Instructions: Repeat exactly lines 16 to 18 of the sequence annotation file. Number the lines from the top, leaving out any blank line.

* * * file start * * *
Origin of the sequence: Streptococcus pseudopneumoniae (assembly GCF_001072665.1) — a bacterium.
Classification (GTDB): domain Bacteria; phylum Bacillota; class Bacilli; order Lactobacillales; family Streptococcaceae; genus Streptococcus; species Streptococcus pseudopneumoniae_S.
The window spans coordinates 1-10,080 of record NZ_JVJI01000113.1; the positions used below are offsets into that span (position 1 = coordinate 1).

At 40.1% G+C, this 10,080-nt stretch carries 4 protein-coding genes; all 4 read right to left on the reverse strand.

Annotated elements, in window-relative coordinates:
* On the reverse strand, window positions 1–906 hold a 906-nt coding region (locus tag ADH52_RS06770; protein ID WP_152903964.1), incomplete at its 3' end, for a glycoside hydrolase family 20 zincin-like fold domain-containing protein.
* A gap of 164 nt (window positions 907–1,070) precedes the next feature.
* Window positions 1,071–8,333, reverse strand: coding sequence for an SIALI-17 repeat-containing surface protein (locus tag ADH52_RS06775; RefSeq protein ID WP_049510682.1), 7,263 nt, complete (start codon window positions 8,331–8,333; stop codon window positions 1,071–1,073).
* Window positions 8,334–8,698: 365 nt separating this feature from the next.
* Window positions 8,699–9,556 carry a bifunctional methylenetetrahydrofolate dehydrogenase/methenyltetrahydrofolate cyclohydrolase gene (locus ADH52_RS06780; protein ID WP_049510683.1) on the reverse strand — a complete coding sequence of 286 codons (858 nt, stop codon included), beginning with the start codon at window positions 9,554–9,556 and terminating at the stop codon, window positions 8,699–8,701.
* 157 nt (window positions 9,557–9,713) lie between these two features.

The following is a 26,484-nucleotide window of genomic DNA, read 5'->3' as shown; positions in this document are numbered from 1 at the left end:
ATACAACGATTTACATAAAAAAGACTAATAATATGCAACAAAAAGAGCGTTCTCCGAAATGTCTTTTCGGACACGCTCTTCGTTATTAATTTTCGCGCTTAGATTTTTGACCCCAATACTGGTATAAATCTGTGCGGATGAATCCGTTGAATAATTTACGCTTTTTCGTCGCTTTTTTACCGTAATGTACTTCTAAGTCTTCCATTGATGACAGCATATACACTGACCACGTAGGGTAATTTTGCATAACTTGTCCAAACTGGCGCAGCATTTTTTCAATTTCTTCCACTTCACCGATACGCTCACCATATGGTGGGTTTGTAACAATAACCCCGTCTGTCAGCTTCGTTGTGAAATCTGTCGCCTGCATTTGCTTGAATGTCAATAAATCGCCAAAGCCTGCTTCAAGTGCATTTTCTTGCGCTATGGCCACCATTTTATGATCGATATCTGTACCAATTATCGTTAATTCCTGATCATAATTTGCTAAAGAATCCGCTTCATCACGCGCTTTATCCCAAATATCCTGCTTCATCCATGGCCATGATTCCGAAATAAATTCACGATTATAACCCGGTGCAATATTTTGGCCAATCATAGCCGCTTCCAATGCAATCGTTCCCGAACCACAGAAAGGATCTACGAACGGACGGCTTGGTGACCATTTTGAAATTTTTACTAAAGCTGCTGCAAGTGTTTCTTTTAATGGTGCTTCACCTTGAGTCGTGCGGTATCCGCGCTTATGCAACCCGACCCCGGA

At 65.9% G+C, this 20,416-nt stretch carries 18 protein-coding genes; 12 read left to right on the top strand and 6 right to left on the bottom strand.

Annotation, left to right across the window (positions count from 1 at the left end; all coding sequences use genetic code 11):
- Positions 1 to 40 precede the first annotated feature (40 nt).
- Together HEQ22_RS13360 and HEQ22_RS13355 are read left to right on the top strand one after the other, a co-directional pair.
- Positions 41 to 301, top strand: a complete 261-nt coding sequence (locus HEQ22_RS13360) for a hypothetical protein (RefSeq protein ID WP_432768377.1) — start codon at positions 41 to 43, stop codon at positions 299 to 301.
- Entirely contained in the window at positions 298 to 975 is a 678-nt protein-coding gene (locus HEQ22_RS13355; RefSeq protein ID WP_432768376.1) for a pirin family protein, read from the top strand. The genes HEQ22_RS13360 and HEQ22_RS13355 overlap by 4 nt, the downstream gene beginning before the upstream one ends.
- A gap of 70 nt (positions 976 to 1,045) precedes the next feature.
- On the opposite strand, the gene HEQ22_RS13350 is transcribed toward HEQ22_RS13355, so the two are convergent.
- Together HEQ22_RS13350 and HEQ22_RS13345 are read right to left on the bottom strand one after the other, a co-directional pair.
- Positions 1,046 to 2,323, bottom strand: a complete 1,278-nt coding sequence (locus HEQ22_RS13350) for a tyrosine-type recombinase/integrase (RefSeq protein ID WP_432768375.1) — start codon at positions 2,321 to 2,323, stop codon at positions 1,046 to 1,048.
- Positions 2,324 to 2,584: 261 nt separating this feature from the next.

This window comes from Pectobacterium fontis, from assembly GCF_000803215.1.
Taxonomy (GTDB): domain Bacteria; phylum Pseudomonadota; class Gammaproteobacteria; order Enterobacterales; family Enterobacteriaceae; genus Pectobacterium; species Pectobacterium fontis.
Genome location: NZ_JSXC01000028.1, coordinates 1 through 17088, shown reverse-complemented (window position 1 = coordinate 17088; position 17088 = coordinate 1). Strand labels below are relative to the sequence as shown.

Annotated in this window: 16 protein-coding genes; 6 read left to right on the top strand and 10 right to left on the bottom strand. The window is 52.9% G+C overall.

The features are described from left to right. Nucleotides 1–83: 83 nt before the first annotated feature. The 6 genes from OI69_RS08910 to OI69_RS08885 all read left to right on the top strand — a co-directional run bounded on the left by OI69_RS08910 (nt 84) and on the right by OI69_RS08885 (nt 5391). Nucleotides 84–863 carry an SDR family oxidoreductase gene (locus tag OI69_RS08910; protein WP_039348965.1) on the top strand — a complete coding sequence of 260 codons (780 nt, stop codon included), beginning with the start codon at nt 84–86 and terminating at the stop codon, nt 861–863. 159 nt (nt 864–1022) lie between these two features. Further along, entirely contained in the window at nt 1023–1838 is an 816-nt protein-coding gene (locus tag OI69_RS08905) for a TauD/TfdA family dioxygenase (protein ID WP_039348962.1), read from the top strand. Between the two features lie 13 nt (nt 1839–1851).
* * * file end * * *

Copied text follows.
- Positions 1 to 40 precede the first annotated feature (40 nt).
- Together HEQ22_RS13360 and HEQ22_RS13355 are read left to right on the top strand one after the other, a co-directional pair.
- Positions 41 to 301, top strand: a complete 261-nt coding sequence (locus HEQ22_RS13360) for a hypothetical protein (RefSeq protein ID WP_432768377.1) — start codon at positions 41 to 43, stop codon at positions 299 to 301.